Assessing upper limb (UL) movements post-stroke is crucial to monitor and understand sensorimotor recovery. Recently, several research works focused on the relationship between reach-to-target kinematics and clinical outcomes. Since, conventionally, the assessment of sensorimotor impairments is primarily based on clinical scales and observation, and hence likely to be subjective, one of the challenges is to quantify such kinematics through automated platforms like inertial measure- ment units, optical, or electromagnetic motion capture systems. Even more challenging is to quantify UL kinematics through non-invasive systems, to avoid any influence or bias in the measurements. In this context, tools based on video cameras and deep learning software have shown to achieve high levels of accuracy for the estimation of the human pose. Nevertheless, an analysis of their accuracy in measuring kinematics features for the Finger-to-Nose Test (FNT) is missing. We first present an extended quantitative evaluation of such inference software (i.e., OpenPose) for measuring a clinically meaningful set of UL movement features. Then, we propose an algorithm and the corresponding software implementation that automates the segmentation of the FNT movements. This allows us to automat- ically extrapolate the whole set of measures from the videos with no manual intervention. We measured the software accuracy by using an infrared motion capture system on a total of 26 healthy and 26 stroke subjects.

On the Pose Estimation Software for Measuring Movement Features in the Finger-to-Nose Test

Enrico Martini;Nicola Vale';Michele Boldo;Anna Righetti;Nicola Smania;Nicola Bombieri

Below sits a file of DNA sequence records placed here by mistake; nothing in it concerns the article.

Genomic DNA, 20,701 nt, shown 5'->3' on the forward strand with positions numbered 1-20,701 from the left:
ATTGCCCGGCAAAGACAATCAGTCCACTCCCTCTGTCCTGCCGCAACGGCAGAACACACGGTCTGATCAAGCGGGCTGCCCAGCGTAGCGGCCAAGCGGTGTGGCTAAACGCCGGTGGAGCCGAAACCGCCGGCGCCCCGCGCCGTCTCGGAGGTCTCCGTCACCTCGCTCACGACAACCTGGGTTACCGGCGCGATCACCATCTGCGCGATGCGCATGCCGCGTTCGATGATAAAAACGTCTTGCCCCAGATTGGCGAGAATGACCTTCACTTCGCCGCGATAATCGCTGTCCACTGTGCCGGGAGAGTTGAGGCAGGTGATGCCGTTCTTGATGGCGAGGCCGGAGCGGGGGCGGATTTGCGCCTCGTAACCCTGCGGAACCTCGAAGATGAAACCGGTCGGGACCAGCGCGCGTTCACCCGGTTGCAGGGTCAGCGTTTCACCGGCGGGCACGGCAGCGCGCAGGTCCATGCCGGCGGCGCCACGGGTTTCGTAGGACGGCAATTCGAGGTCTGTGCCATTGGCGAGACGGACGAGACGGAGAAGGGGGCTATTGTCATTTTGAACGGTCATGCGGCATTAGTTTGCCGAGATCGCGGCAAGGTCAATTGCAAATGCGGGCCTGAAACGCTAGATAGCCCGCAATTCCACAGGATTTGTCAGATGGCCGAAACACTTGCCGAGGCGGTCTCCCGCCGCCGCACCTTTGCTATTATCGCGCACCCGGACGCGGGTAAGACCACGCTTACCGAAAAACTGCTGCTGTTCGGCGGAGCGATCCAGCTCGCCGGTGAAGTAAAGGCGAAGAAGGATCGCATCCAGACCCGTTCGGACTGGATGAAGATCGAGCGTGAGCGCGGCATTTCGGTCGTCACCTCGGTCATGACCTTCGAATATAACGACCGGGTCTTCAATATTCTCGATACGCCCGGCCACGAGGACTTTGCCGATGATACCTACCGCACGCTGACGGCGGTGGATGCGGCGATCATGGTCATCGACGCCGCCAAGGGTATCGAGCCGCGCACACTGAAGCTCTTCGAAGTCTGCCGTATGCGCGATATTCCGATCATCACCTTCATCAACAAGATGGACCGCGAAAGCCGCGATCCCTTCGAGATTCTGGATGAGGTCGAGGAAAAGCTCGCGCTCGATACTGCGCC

2022

Abstract

Assessing upper limb (UL) movements post-stroke is crucial to monitor and understand sensorimotor recovery. Recently, several research works focused on the relationship between reach-to-target kinematics and clinical outcomes. Since, conventionally, the assessment of sensorimotor impairments is primarily based on clinical scales and observation, and hence likely to be subjective, one of the challenges is to quantify such kinematics through automated platforms like inertial measure- ment units, optical, or electromagnetic motion capture systems. Even more challenging is to quantify UL kinematics through non-invasive systems, to avoid any influence or bias in the measurements. In this context, tools based on video cameras and deep learning software have shown to achieve high levels of accuracy for the estimation of the human pose. Nevertheless, an analysis of their accuracy in measuring kinematics features for the Finger-to-Nose Test (FNT) is missing. We first present an extended quantitative evaluation of such inference software (i.e., OpenPose) for measuring a clinically meaningful set of UL movement features. Then, we propose an algorithm and the corresponding software implementation that automates the segmentation of the FNT movements. This allows us to automat- ically extrapolate the whole set of measures from the videos with no manual intervention. We measured the software accuracy by using an infrared motion capture system on a total of 26 healthy and 26 stroke subjects.
Finger-to-nose test
Upper limb movements
Human motion estimation
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Utilizza questo identificativo per citare o creare un link a questo documento: https://hdl.handle.net/11562/1070648
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